Table 1

Methods to construct service readiness indices

Item selection
SARA tracer items for obstetric care*15 items for health centres plus seven additional items for hospitals based on the WHO SARA basic and comprehensive obstetric care tracer items.23 These correspond to three readiness domains: (A) staff and training; (B) equipment and (C) medicines and commodities.
DHS analytical study’s obstetric and newborn care readiness indicators*30 items for health centres plus three additional items for hospitals based on obstetric and newborn readiness indicators described in the DHS analytical studies No. 65.24 25 This includes items across five readiness domains: (A) performance of signal functions for emergency obstetric care; (B) performance of newborn care functions; (C) general requirements; (D) equipment and (E) medicines and commodities. The DHS programme proposes an additional domain for ‘guidelines, staff training and supervision’; however, this domain is excluded from the domain-weighted addition given limited availability of these items in the PMA-ET survey.
WHO standards for improving quality of maternal and newborn care readiness items*44 items for health centres plus eight additional items for hospitals available in the PMA-ET survey instrument mapped to the WHO Standards for improving quality of maternal and newborn care in health facilities.39 These include three ‘provision of care’ standards and two ‘cross-cutting’ standards: (1) evidence-based practices for routine care and management of complications; (2) actionable information systems; (3) functional referral systems; (4) competent, motivated human resources and (5) essential physical resources. These items are also grouped in four readiness domains: (A) equipment, supplies and amenities; (B) medicines and health commodities; (C) staffing and systems for quality and safety; and (D) performance of signal functions.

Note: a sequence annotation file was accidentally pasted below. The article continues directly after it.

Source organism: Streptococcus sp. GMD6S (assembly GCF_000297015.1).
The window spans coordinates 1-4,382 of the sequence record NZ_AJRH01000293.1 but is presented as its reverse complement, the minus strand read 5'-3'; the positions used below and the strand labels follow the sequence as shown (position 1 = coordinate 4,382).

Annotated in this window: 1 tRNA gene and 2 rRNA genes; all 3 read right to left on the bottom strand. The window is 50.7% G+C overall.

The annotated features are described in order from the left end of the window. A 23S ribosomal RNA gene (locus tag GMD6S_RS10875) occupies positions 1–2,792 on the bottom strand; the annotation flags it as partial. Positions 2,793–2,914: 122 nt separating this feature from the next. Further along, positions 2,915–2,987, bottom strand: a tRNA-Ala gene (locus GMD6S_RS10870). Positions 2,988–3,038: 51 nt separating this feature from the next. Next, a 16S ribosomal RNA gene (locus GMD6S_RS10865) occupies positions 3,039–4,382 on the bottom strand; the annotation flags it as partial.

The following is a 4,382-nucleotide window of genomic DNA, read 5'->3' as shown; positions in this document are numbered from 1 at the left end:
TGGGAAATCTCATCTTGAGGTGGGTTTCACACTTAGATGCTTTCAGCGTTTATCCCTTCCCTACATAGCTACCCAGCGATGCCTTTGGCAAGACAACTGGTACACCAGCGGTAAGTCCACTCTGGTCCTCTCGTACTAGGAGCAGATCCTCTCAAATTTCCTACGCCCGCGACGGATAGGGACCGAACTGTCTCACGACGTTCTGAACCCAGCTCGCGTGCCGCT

Aggregation method
Simple addition of itemsThe number of items that is available on the day of the assessment is added together. The number of available items is divided by the total number of possible items to compute a score ranging from 0 to 1. Each item is given equal weight.
Weighted addition of items by readiness domainWithin each readiness domain, the number of items that is available on the day of the assessment is added together. The number of available items per domain is divided by the number of possible items per domain to compute a domain score. The sum of the domain scores is divided by the number of domains to compute a score ranging from 0 to 1. Each domain is given equal weight.
Principal components analysis (PCA)PCA is a data reduction technique that converts a set of correlated items into orthogonal components. Each component explains some proportion of the variation across the items, with the first component explaining the largest proportion. The first component is extracted and rescaled to a score ranging between 0 and 1.
Composite indices
Combination of item selections with aggregation methodsEach of the item selections (1=SARA, 2=DHS, 3=WHO standards) are aggregated using three different methods (1=simple addition, 2=weighted addition, 3=PCA) to generate nine childbirth service readiness indices.
  • *Please refer to online supplemental tables S1 and S6 for the complete list of items selected for each of the readiness indices and for information on any items excluded due to lack of available data.

  • DHS, Demographic and Health Survey; PMA-ET, Performance Monitoring for Action Ethiopia; SARA, Service Availability and Readiness Assessment.